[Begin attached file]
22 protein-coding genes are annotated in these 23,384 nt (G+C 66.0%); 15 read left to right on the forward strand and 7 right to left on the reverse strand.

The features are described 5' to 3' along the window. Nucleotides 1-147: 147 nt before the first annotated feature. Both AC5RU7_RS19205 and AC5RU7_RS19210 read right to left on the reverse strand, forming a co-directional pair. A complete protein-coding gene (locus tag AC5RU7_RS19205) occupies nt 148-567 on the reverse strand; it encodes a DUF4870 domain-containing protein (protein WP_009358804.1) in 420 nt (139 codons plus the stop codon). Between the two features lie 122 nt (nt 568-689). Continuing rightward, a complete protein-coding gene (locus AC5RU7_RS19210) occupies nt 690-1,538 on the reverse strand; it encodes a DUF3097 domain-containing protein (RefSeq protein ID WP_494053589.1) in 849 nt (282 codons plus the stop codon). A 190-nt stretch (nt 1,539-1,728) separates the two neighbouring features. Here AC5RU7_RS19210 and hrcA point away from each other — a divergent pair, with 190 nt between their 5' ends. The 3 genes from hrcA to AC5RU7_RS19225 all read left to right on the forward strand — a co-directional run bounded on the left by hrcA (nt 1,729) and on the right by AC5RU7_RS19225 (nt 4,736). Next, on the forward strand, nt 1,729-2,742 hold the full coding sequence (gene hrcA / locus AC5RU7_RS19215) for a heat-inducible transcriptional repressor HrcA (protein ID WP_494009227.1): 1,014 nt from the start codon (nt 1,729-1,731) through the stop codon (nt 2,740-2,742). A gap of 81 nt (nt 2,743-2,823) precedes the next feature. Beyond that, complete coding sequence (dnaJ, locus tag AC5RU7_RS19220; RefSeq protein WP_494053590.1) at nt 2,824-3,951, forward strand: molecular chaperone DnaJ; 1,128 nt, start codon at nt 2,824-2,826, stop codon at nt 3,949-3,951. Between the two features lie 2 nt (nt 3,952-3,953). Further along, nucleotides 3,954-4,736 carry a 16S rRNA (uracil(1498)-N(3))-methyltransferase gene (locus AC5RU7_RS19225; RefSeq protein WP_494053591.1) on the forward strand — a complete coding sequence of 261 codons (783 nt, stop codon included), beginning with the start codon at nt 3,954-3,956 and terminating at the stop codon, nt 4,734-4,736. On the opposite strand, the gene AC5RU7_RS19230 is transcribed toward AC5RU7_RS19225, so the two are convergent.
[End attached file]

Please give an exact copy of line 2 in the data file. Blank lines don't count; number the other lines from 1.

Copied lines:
The features are described 5' to 3' along the window. Nucleotides 1-147: 147 nt before the first annotated feature. Both AC5RU7_RS19205 and AC5RU7_RS19210 read right to left on the reverse strand, forming a co-directional pair. A complete protein-coding gene (locus tag AC5RU7_RS19205) occupies nt 148-567 on the reverse strand; it encodes a DUF4870 domain-containing protein (protein WP_009358804.1) in 420 nt (139 codons plus the stop codon). Between the two features lie 122 nt (nt 568-689). Continuing rightward, a complete protein-coding gene (locus AC5RU7_RS19210) occupies nt 690-1,538 on the reverse strand; it encodes a DUF3097 domain-containing protein (RefSeq protein ID WP_494053589.1) in 849 nt (282 codons plus the stop codon). A 190-nt stretch (nt 1,539-1,728) separates the two neighbouring features. Here AC5RU7_RS19210 and hrcA point away from each other — a divergent pair, with 190 nt between their 5' ends. The 3 genes from hrcA to AC5RU7_RS19225 all read left to right on the forward strand — a co-directional run bounded on the left by hrcA (nt 1,729) and on the right by AC5RU7_RS19225 (nt 4,736). Next, on the forward strand, nt 1,729-2,742 hold the full coding sequence (gene hrcA / locus AC5RU7_RS19215) for a heat-inducible transcriptional repressor HrcA (protein ID WP_494009227.1): 1,014 nt from the start codon (nt 1,729-1,731) through the stop codon (nt 2,740-2,742). A gap of 81 nt (nt 2,743-2,823) precedes the next feature. Beyond that, complete coding sequence (dnaJ, locus tag AC5RU7_RS19220; RefSeq protein WP_494053590.1) at nt 2,824-3,951, forward strand: molecular chaperone DnaJ; 1,128 nt, start codon at nt 2,824-2,826, stop codon at nt 3,949-3,951. Between the two features lie 2 nt (nt 3,952-3,953). Further along, nucleotides 3,954-4,736 carry a 16S rRNA (uracil(1498)-N(3))-methyltransferase gene (locus AC5RU7_RS19225; RefSeq protein WP_494053591.1) on the forward strand — a complete coding sequence of 261 codons (783 nt, stop codon included), beginning with the start codon at nt 3,954-3,956 and terminating at the stop codon, nt 4,734-4,736. On the opposite strand, the gene AC5RU7_RS19230 is transcribed toward AC5RU7_RS19225, so the two are convergent.